While having decreased month over month marginally, prices in Toronto are still significantly higher today than they were a year ago. The condominium market is on fire in Toronto, with double digit price and sale increases recorded in the last few weeks. Many realtors are predicting that the double whammy impact of a 15% foreign buyer tax and a small interest rate hike will temporarily cool the market before it heats up again, as was the case in Vancouver. Overall, the Toronto housing market remains rock solid.
As our nation celebrates 150 years of straddling the world’s stage, Tembo has decided to prepare a blog outlining how important the real estate sector has become to our national economy and prosperity.
Historically, the bedrock of the Canadian economy has been primary resources. The cycle has been simple. A resource is discovered or harvesting begins, within a short period of time extraction then begins to boom. The boom provides wealth and opportunity and attracts migration, and then the process matures, the resource declines in value or is depleted or made obsolete by market changes: thus paving the way for a new staple to be collected. The first of these resources was Atlantic cod in the 15th century, then fur and pelts, then lumber, and eventually, minerals and oil by the end of the 19th and early 20th centuries.
By the end of the Second World War, the Canadian economy began to aggressively industrialize and the service sector began to grow expansively. Suburbia sprouted and real estate began to boom and grow as a major sector. From the late 1970s to the present, the post-war industrial components of the economy have gradually withered away. Manufacturing has especially declined in southern Ontario, due to higher costs, relentless foreign competition, and a decline of productivity and innovation.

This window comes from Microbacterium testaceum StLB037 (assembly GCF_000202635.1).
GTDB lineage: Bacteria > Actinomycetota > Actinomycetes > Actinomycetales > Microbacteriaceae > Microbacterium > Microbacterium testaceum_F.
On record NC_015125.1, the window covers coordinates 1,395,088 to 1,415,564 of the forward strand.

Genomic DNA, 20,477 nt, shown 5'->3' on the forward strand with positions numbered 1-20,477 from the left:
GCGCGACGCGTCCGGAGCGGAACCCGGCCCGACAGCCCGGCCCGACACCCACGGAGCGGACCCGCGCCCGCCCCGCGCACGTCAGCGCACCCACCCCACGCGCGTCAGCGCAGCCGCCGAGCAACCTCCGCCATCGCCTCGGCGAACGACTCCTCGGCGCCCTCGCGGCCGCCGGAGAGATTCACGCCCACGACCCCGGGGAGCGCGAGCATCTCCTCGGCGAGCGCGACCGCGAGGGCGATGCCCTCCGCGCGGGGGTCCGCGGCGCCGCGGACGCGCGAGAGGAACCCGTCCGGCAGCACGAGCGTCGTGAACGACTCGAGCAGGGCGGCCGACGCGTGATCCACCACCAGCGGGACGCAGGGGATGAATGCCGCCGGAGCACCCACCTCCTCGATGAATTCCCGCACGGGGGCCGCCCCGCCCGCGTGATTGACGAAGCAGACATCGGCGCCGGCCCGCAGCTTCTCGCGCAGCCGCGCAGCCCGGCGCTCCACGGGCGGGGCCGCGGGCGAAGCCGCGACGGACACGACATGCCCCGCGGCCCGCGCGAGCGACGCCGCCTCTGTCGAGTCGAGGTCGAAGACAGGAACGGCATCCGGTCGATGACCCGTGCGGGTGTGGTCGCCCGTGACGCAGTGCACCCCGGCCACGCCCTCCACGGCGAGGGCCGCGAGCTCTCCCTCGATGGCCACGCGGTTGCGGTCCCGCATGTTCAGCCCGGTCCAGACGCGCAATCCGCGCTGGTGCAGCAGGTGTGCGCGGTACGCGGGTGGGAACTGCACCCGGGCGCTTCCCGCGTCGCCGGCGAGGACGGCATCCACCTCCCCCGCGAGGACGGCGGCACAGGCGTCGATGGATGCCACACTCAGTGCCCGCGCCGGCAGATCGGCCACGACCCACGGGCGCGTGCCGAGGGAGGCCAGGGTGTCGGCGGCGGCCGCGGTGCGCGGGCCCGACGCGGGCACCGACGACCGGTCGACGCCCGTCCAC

High oil prices from 2003-2015 helped the economy boom, but as those prices collapsed real estate has taken oil and manufacturing’s place as the main economic engine for the country. Statistics show that most of the strong economic growth the country is currently experiencing comes from four major sources: finance/insurance, real estate/rental/leasing, construction, and professional/scientific, three of these four are real estate related. Manufacturing, farming, fishing, and forestry were sources of economic contraction. Without real estate, Canada would be in a recession.
Businesses are pouring money into real estate and new construction is soaring, while renovation activity is also growing strongly. Increases in housing wealth and home equity are also prompting consumers to borrow more money, spend more, and even leverage the purchase of vacation homes or homes for rental income and investing. Real estate has become so robust that recently, the national housing agency, the CMHC (Canada Mortgage and Housing Corporation) declared it would transfer a special $4 billion dividend to the Federal Government over two years. Soaring property transfer and land taxes are one of the main reasons the deficit prone Ontario Liberal government recently tabled a balance budget for the first time in over a decade.